Monday, February 3, 2014
The Amazing Spider-Man (2012)
The Amazing Spider-Man (2012)
I've read very few Spider-Man comics so most of my knowledge of the character comes from the three movies directed by Sam Raimi. I loved the first two movies in that series but did not like Spider-Man 3.
The Amazing Spider-Man is the second film from director Marc Webb, whose directorial debut was (500) Days of Summer. Webb has also directed music videos for bands such as Green Day and 3 Doors Down. I kinda wonder if Webb was chosen for this project based on his last name!
While I was expecting a mindless cash-in made only to keep the rights to Spider-Man with Sony, it's clear that those involved with making the film did put effort into it. The Amazing Spider-Man is competently made with one of the technical highlights being a cool match cut from The Lizard to the scales on the fish Peter Parker is eating for dinner. That said, the movie was not as fun as I was expecting nor as memorable as the Raimi ones, which was the biggest problem I had with it.
The acting is solid across the board. Martin Sheen as Uncle Ben and Rhys Ifans (best known to me as Xenophilius Lovegood in Harry Potter and the Deathly Hallows) as Dr. Connors/The Lizard stand out in particular. Emma Stone does a fine job as Gwen Stacy and makes her character stand out from Kirsten Dunst's Mary Jane Watson. I am more familiar with Denis Leary from his comedy work, but he did a nice job as Captain Stacy, Gwen's father. Stan Lee's cameo was awesome as usual!
It was difficult for me not to compare this movie to the Raimi Spider-Man flicks. The Amazing Spider-Man is another origin story but there are a decent amount of differences to Spider-Man (2002). For instance, this time Gwen Stacy is Peter Parker's first girlfriend and the Lizard is finally used as the villain instead of only being Dr. Connors. These changes worked for me, but other than those changes the movie follows most of the usual Spider-Man origin story beats.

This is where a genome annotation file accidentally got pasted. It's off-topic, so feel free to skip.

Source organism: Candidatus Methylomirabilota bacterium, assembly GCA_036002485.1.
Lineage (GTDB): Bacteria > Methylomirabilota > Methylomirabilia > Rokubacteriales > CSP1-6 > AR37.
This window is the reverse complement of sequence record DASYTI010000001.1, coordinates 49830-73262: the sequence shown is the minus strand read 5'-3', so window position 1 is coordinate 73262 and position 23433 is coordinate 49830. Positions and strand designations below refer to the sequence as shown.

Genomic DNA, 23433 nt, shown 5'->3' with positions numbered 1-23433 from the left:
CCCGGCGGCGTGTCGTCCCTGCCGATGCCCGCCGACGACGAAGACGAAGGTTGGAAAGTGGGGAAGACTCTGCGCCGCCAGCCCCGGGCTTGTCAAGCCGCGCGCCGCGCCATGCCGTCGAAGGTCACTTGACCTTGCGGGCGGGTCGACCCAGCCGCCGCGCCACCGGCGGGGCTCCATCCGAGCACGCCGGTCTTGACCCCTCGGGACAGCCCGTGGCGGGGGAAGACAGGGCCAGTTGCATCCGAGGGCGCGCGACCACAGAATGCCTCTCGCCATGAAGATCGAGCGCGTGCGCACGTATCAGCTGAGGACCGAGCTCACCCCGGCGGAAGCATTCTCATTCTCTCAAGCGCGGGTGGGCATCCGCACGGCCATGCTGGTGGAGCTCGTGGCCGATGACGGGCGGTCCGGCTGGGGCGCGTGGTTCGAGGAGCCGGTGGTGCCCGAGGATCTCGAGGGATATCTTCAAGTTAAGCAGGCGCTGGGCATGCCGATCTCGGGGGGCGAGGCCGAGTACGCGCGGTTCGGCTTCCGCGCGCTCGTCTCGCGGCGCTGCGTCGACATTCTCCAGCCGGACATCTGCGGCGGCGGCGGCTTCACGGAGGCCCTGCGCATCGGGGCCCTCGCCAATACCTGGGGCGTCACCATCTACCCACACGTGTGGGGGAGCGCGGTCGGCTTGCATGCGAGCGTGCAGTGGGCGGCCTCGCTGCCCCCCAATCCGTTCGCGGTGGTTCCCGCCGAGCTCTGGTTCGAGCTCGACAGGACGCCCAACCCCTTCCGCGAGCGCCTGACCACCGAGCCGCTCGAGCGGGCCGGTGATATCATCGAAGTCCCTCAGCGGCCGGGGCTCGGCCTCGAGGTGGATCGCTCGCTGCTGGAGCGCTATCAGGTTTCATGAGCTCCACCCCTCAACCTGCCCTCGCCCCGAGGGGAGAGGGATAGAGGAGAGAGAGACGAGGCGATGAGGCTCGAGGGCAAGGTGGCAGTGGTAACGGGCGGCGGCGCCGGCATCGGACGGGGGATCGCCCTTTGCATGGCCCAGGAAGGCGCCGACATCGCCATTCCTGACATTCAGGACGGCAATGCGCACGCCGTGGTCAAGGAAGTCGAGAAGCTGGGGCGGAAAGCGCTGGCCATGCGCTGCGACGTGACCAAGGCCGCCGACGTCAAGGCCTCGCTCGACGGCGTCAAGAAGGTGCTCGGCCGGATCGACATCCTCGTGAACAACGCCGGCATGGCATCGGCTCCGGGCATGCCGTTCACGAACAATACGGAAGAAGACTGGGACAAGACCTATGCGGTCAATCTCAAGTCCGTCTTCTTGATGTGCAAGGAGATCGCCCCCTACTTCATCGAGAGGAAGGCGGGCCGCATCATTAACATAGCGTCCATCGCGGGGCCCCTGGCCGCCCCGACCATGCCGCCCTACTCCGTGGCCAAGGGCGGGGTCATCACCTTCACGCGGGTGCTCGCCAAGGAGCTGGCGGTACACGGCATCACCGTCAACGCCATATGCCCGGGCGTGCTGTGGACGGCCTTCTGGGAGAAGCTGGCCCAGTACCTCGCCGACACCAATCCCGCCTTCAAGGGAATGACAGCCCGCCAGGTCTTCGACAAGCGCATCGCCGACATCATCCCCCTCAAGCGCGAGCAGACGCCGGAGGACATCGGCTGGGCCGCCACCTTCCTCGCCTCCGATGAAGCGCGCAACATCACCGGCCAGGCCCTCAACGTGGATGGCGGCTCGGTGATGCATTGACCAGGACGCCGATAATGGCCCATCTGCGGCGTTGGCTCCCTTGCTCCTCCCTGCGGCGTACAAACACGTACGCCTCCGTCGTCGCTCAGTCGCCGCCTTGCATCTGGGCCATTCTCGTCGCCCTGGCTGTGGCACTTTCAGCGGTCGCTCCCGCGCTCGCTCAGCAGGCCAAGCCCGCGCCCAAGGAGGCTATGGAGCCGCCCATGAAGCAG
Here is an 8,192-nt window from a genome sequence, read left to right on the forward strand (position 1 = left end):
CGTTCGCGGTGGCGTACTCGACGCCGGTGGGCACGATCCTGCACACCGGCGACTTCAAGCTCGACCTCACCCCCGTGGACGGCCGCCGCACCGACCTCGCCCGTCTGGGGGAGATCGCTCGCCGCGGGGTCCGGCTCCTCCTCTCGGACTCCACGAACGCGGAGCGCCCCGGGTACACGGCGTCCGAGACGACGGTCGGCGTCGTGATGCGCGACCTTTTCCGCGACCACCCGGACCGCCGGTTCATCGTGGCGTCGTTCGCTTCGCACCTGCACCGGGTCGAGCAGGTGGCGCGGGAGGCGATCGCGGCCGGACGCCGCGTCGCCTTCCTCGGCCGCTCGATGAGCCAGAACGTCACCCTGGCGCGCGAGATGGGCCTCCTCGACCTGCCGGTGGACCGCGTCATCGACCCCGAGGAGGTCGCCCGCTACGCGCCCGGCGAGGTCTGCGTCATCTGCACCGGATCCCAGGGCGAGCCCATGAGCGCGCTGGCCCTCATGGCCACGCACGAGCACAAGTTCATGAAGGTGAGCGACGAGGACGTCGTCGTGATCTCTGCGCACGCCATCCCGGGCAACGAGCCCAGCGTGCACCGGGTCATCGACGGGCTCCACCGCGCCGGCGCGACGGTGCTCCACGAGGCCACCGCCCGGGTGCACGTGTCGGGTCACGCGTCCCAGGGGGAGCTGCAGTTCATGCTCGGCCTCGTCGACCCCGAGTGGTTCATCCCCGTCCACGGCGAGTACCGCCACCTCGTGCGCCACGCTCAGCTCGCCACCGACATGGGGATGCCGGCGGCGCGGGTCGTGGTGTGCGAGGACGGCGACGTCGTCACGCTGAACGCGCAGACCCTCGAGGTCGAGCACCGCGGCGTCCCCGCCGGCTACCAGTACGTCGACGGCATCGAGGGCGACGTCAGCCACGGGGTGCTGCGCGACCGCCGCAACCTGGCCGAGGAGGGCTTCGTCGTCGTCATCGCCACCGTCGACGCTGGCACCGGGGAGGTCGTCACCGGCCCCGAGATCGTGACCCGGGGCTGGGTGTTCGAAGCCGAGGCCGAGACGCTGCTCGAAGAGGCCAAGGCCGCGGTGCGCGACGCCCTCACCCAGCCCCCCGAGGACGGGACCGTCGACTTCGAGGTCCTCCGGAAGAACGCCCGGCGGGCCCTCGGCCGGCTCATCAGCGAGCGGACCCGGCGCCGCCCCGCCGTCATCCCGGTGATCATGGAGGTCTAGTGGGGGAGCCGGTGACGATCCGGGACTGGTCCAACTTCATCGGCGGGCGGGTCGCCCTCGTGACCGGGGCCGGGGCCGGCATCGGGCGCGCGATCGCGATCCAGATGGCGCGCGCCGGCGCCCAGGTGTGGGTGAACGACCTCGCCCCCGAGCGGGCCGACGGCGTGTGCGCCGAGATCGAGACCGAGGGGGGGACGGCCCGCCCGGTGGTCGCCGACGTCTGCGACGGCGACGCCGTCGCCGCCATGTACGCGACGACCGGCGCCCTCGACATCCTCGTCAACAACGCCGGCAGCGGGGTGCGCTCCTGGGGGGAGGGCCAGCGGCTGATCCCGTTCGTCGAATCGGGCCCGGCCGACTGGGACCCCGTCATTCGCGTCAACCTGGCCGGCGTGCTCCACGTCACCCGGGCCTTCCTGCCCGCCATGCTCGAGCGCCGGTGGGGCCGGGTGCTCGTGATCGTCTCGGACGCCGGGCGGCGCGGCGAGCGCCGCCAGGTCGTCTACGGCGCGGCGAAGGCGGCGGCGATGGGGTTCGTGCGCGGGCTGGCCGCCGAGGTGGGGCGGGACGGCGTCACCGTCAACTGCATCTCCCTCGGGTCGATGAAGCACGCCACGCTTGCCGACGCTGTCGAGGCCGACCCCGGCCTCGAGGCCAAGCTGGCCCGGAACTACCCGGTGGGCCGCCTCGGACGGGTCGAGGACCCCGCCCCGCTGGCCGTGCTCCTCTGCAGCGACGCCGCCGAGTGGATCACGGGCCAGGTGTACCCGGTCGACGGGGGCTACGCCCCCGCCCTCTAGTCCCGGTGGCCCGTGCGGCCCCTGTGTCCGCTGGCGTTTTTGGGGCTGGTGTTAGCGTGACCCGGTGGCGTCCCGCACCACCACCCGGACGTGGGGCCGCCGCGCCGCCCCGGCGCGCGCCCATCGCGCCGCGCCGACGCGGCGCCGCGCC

I found Dr. Connors interesting. He worked with Parker's father at Oscorp and therefore has a special connection to Peter. Connors has been working on experiments in limb regeneration since he only has one arm. Although Doc Connors was well crafted character, his alter ego The Lizard, is not. Apparently turning into a giant lizard also makes you go insane and want to turn humans into reptiles. Maybe this is how The Lizard is portrayed in the comics, but regardless it's still possible to do a Jekyll and Hyde theme in a better way. I didn't care for the design of The Lizard either as I think he would've looked better with a long snout and a less humanoid appearance.
The Amazing Spider-Man tries to make the disappearance/death of Parker's parents a mystery. I guess this was only done to try something new but it doesn't add anything to the story and isn't interesting. To my knowledge this was never in the comics. The "mystery" was further teased in the post-credits scene so I assume it will be featured more in the sequels.
While The Amazing Spider-Man didn't seem rushed into production, I think the final product would've been better had they focused on making the best possible movie instead of just deciding to make another Spider-Man movie before the rights go back to Marvel Studios. The movie was also about 10-20 minutes longer than it needed to be, which falls into the trend of recent long blockbusters. A film should only be as long as it needs to be, no more and no less.
The Amazing Spider-Man is not bad movie at all, I just didn't enjoy it as much as first two Raimi Spider-Man flicks. It ended up being a little better than I expected but didn't stick with me much. I'll still take The Amazing Spider-Man over Spider-Man 3 any day though! The Amazing Spider-Man 2 comes out later in 2014. I can't say I'm excited for it though and will probably skip it.